Thanksgiving, when my friend and I went up to visit Alice at the
restaurant, but Alice doesn't live in the restaurant, she lives in the
church nearby the restaurant, in the bell-tower, with her husband Ray and
Fasha the dog. And livin' in the bell tower like that, they got a lot of
room downstairs where the pews used to be in. Havin' all that room,
seein' as how they took out all the pews, they decided that they didn't
have to take out their garbage for a long time.

We got up there, we found all the garbage in there, and we decided it'd be
a friendly gesture for us to take the garbage down to the city dump. ...
continued here

Sunday, November 22, 2009

Hog-Killing 1937


From The Milford Chronicle November 26, 1937

Lower Delaware farmers, with few exceptions, know not the pangs of hunger because they always are able, with any seasonable weather conditions in the spring and summer to produce enough to supply their family needs, provided they are ambitious enough to work and provide for another day, especially the blasting days of winter months.

With the approach of Thanksgiving and the Christmas holidays, it’s again hog-killing time in Sussex County and throughout the Delmarva Peninsula, when they store away for the winter months those famous lower Delaware hams and strings of sausage on poles in the old smoke house for famous breakfasts and dinners. Aged folk say that there is nothing like the old-fashioned smoked or sugar-cured hams, except by those in some section of Virginia.

The sausage goes hand in hand with buckwheat cakes and sugarcane syrup in the morning. Plenty of scrapple is made for winter use too. This is one pork product little known throughout New York state but famous throughout Pennsylvania, New Jersey, Maryland and Delaware.

Hog-killing for a century has been a festive event in the rural sections. For many decades it has been a custom for the neighboring farmers to gather and help each other butcher their porkers. After killed and cleaned the men folks have but little to do with the “hog-work” as it is called other than to clean up and salt and smoke the meat when cooled.

The women folks “try the lard” – that is place the fat in large pots in the barnyard and boil out the grease. This furnishes them with what they term “frying fat” for the winter and it makes their Christmas donuts. During the cold days in January and February the “cracklings” or residue after the grease has been boiled out are used with hominy. The rural folks enjoy this winter meal as well as those living in towns and cities who were raised on farms.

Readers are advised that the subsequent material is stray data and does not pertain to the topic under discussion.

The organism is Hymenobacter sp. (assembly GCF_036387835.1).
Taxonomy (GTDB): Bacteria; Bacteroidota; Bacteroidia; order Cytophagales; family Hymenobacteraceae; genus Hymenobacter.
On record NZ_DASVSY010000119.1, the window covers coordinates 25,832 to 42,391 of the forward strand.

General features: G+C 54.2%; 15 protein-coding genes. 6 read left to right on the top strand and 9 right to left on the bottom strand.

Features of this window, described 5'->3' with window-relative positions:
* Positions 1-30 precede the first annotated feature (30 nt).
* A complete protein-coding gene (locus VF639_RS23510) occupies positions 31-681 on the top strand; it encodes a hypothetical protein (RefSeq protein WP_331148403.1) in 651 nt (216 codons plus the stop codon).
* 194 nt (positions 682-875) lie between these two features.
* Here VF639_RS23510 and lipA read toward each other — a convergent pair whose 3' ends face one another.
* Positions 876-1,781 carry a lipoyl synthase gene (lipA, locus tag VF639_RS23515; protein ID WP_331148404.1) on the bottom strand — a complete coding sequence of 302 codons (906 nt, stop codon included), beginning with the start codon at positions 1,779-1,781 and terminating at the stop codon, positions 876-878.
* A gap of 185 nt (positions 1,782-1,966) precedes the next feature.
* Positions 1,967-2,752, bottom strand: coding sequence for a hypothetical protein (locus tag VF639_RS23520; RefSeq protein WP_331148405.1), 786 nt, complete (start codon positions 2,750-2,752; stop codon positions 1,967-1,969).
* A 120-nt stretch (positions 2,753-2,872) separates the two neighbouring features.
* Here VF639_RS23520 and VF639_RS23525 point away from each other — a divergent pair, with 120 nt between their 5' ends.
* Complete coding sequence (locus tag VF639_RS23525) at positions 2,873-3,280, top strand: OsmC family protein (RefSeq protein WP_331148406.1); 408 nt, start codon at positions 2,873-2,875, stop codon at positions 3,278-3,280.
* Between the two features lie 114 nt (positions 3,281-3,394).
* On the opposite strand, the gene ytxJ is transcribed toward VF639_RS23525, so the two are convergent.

Farmers do not employ modern methods to clean their porkers. They use fodder and butcher knives, clam shells an pieces of tin to “scrape” the bristles off the hogs after they are scalded just as they did many decades ago.

Different ways are used to kill the porkers. Some farmers “stick” them, using a sharp butcher knife: while others first use an axe or shoot them in the head before cutting their throats. Shooting them first is held to be the more humane way.

Hog-killing day on the farm has always meant a frolic.

During the 80’s and 90’s it meant plenty of “applejack”, distilled on many farms throughout the county from the native apples and peaches. They knew how to drink it and keep their wits. Some say that there hardly was an ache in a quart.

Feasting was the order at the noon hour and in the early evening. The freshly-killed porkers were left out to cool and the tenderloins fried for the two meals. With the fresh meat, many of the farmers served a chicken, duck or goose dinner with the fixin’s plenty of cabbage, turnips and pumpkin pies. If mince pies were served they were flavored with brandy. Fifty and sixty years ago they drove to hog-killings in gigs, horse-carts and on horse-back. Now adays they go in automobiles.

However the average Sussex country hog-killings are but little different from wahat they were half century ago, except for the absence of the old-time apple and peach brandy, called by many “apple and peach jack”.

Tipping In Pennsylvania

Over at the blog Table Hopping there is an article about people who were arrested for not tipping. It seems a half dozen students ate at the Lehigh Pub in Bethlehem where the restaurant charged an automatic 18% tip to the tab because they were a "group". They received poor service and refused to pay the tip part of the bill and were arrested. Over at Yelp food reviews that are some comments.

Since I have frequently been treasurer of various groups in which we have had a monthly dinner meeting, if the service (which at best for groups is poor) was even worst than expected I would have a talk with the manager. He or she would usually have the bill reduced due to poor service or poor food before I paid it. This is usually called Service recovery and any restaurant manager worth a crap will do it. I don't know if it came out of the wait staff pocket or the restaurant pocket - it made no difference to me. I don't expect to pay for poor service from restaurants I frequent. So this upcoming season don't let the Holiday good cheer interfere with your common sense. Tip for good service only and don't buy off on that "we are over crowded and understaffed and you are lucky we are waiting on you at all" they like to play this time of year. If they play the understaffed and over crowded card on you remember them in January and put them out of business.

What's For Thanksgiving?

English Grills - 1957